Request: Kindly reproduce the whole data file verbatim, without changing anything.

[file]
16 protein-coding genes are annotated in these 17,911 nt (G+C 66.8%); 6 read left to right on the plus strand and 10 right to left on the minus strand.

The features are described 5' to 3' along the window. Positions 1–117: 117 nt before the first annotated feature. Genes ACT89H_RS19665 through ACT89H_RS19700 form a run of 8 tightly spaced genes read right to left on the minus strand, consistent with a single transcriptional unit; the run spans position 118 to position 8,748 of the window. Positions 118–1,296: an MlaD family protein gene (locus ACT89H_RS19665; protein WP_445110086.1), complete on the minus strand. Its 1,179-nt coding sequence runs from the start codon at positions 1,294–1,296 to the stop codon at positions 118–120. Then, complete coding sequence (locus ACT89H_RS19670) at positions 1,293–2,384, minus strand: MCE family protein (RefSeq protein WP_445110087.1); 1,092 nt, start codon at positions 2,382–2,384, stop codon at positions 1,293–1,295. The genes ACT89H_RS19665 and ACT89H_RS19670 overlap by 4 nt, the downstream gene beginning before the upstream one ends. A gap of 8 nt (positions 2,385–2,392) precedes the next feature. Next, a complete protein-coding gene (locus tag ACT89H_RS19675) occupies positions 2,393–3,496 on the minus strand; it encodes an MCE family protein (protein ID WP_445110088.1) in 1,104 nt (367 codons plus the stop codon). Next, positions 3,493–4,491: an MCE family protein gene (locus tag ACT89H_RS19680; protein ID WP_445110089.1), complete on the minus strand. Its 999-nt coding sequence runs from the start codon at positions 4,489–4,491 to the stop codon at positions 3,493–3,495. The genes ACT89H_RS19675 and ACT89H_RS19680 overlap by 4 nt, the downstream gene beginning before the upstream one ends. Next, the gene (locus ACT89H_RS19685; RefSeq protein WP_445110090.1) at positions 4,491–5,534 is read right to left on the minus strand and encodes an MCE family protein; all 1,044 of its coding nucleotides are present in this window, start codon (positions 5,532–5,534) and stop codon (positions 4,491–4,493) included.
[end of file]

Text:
16 protein-coding genes are annotated in these 17,911 nt (G+C 66.8%); 6 read left to right on the plus strand and 10 right to left on the minus strand.

The features are described 5' to 3' along the window. Positions 1–117: 117 nt before the first annotated feature. Genes ACT89H_RS19665 through ACT89H_RS19700 form a run of 8 tightly spaced genes read right to left on the minus strand, consistent with a single transcriptional unit; the run spans position 118 to position 8,748 of the window. Positions 118–1,296: an MlaD family protein gene (locus ACT89H_RS19665; protein WP_445110086.1), complete on the minus strand. Its 1,179-nt coding sequence runs from the start codon at positions 1,294–1,296 to the stop codon at positions 118–120. Then, complete coding sequence (locus ACT89H_RS19670) at positions 1,293–2,384, minus strand: MCE family protein (RefSeq protein WP_445110087.1); 1,092 nt, start codon at positions 2,382–2,384, stop codon at positions 1,293–1,295. The genes ACT89H_RS19665 and ACT89H_RS19670 overlap by 4 nt, the downstream gene beginning before the upstream one ends. A gap of 8 nt (positions 2,385–2,392) precedes the next feature. Next, a complete protein-coding gene (locus tag ACT89H_RS19675) occupies positions 2,393–3,496 on the minus strand; it encodes an MCE family protein (protein ID WP_445110088.1) in 1,104 nt (367 codons plus the stop codon). Next, positions 3,493–4,491: an MCE family protein gene (locus tag ACT89H_RS19680; protein ID WP_445110089.1), complete on the minus strand. Its 999-nt coding sequence runs from the start codon at positions 4,489–4,491 to the stop codon at positions 3,493–3,495. The genes ACT89H_RS19675 and ACT89H_RS19680 overlap by 4 nt, the downstream gene beginning before the upstream one ends. Next, the gene (locus ACT89H_RS19685; RefSeq protein WP_445110090.1) at positions 4,491–5,534 is read right to left on the minus strand and encodes an MCE family protein; all 1,044 of its coding nucleotides are present in this window, start codon (positions 5,532–5,534) and stop codon (positions 4,491–4,493) included.